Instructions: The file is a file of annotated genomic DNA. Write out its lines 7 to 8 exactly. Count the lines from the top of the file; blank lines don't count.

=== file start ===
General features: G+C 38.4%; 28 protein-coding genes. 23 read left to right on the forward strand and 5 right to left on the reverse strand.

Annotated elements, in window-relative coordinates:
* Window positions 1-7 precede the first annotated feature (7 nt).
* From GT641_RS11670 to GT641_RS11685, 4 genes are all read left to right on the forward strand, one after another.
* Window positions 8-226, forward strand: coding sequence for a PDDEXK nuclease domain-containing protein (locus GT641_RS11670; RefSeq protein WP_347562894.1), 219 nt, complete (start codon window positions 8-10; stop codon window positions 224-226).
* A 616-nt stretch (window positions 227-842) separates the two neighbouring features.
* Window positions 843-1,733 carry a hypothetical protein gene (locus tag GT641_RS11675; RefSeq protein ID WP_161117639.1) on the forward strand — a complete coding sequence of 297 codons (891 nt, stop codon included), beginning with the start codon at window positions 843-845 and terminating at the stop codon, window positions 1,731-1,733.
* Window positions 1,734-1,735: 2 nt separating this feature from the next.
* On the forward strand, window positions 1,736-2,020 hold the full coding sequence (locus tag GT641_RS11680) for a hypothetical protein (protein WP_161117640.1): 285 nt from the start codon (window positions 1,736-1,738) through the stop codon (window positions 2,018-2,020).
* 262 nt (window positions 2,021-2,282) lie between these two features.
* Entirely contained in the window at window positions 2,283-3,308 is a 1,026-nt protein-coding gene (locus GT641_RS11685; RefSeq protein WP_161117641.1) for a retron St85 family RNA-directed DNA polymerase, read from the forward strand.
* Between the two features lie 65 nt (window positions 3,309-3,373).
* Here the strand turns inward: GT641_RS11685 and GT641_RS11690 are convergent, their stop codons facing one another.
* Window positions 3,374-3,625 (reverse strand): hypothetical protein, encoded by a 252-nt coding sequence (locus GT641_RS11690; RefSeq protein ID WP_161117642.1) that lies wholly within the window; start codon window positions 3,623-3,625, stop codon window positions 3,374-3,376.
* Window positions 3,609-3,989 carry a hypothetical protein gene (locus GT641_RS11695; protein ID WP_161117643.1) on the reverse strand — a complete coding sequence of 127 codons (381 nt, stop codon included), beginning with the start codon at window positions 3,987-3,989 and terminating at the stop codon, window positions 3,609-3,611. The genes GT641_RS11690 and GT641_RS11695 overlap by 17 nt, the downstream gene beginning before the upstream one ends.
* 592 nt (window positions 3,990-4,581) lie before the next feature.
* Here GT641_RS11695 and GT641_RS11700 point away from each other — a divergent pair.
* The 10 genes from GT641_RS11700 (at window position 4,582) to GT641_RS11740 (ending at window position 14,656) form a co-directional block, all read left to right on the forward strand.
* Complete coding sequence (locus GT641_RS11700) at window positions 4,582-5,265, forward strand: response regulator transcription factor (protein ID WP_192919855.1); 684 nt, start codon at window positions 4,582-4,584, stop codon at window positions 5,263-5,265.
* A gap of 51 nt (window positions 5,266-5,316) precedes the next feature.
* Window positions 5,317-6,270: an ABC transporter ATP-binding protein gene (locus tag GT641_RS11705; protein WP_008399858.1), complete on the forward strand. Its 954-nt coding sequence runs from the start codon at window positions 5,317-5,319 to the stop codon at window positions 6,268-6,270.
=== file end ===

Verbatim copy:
* Window positions 843-1,733 carry a hypothetical protein gene (locus tag GT641_RS11675; RefSeq protein ID WP_161117639.1) on the forward strand — a complete coding sequence of 297 codons (891 nt, stop codon included), beginning with the start codon at window positions 843-845 and terminating at the stop codon, window positions 1,731-1,733.
* Window positions 1,734-1,735: 2 nt separating this feature from the next.